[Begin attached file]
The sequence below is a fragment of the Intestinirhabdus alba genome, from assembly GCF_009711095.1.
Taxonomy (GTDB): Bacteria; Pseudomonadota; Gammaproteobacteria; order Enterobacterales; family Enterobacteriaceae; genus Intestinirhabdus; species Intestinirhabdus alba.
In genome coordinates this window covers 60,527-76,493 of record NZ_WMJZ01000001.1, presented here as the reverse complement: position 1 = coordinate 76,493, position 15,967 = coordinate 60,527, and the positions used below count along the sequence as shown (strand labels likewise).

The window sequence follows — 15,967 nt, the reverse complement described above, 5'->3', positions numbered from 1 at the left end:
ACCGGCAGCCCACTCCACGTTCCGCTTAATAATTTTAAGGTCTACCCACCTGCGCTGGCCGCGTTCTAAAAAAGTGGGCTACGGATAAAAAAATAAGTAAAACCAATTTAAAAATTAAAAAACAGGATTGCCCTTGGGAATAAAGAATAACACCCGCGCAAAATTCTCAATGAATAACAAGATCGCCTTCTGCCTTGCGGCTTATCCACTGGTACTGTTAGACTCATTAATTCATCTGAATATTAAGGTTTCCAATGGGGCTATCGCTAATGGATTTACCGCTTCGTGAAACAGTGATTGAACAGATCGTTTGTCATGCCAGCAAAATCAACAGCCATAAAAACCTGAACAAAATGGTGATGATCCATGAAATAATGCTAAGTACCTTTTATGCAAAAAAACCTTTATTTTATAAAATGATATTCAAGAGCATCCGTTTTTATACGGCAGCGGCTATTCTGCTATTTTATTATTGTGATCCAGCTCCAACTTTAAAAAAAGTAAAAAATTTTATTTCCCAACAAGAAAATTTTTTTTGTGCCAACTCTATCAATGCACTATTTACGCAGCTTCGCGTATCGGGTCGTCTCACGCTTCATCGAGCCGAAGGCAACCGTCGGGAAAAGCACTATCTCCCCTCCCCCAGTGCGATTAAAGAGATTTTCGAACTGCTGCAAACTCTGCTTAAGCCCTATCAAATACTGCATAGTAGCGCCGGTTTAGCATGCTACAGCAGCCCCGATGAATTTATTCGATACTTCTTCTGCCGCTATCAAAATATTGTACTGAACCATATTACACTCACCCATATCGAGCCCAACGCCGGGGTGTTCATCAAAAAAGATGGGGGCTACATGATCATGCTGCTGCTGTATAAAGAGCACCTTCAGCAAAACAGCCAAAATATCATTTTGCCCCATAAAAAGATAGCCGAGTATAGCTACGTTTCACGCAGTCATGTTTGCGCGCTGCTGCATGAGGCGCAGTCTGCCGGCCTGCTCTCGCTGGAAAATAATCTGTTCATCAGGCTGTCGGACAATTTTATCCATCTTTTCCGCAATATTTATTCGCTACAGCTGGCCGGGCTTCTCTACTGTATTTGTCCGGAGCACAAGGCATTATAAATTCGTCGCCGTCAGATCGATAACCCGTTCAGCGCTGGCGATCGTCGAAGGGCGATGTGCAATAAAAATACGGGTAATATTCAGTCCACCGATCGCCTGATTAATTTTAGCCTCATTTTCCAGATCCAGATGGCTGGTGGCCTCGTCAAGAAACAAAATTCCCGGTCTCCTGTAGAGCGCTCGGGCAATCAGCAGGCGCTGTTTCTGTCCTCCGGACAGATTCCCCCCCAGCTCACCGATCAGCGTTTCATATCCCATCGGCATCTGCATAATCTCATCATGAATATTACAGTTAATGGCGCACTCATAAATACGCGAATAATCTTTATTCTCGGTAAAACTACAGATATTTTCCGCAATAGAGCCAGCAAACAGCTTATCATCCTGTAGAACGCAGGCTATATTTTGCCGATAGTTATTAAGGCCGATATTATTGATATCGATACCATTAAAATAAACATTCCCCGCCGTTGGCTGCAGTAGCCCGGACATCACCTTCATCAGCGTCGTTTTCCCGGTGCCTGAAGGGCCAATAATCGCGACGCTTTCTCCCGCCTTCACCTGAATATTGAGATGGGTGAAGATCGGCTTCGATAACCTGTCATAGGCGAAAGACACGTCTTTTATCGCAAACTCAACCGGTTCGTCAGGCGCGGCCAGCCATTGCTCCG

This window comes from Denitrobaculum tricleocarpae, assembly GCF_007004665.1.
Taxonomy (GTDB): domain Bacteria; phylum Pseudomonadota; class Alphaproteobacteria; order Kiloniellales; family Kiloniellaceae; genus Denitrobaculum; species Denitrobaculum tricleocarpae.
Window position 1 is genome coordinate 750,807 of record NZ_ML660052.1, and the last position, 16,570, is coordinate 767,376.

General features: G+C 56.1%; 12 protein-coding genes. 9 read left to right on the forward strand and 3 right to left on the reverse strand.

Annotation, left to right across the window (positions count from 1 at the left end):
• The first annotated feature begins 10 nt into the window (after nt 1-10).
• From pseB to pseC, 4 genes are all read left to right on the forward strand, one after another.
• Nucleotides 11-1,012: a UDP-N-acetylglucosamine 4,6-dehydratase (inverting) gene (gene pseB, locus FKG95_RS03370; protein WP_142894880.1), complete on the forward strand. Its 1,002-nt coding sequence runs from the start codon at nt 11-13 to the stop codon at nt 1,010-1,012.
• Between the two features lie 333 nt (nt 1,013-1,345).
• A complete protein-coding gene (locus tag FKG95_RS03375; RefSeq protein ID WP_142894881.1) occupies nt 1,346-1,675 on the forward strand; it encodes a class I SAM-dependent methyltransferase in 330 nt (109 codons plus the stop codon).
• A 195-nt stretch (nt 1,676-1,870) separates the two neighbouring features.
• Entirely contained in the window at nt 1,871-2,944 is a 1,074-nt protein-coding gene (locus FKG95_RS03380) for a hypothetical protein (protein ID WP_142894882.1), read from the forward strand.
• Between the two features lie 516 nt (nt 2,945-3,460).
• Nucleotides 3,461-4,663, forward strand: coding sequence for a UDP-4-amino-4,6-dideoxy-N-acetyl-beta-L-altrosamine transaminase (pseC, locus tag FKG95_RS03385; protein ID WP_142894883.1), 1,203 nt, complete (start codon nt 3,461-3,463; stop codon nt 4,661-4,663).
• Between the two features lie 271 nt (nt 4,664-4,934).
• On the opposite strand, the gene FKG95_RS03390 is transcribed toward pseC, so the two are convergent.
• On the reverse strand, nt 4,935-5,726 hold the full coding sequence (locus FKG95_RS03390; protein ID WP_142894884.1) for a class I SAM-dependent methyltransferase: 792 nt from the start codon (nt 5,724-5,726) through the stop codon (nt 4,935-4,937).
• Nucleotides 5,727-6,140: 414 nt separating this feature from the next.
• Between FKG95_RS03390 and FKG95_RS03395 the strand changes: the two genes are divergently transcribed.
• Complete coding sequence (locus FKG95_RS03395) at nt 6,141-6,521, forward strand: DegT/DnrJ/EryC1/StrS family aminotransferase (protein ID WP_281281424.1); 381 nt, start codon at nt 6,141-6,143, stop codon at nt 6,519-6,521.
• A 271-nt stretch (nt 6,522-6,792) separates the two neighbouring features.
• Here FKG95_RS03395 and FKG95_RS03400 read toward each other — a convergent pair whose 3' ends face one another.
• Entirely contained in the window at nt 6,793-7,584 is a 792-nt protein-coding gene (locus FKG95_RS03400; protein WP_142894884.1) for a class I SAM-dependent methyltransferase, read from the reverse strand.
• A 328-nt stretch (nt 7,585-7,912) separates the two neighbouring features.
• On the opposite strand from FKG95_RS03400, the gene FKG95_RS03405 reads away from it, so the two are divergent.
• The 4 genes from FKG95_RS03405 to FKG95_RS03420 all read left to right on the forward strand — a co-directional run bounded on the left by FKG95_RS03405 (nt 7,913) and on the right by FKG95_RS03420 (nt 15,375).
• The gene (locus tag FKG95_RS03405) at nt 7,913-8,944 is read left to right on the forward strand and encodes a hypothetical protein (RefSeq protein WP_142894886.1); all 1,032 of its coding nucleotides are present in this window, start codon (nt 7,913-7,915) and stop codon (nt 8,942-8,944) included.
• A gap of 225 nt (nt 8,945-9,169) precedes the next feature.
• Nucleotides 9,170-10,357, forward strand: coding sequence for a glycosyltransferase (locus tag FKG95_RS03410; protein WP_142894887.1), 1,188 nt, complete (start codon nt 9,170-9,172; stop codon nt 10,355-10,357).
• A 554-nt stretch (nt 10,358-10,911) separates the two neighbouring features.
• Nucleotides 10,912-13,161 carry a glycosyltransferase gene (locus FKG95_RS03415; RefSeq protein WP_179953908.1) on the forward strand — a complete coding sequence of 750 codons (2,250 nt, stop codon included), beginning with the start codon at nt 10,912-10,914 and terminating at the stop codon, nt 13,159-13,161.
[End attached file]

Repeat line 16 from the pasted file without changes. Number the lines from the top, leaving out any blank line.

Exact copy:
• A 195-nt stretch (nt 1,676-1,870) separates the two neighbouring features.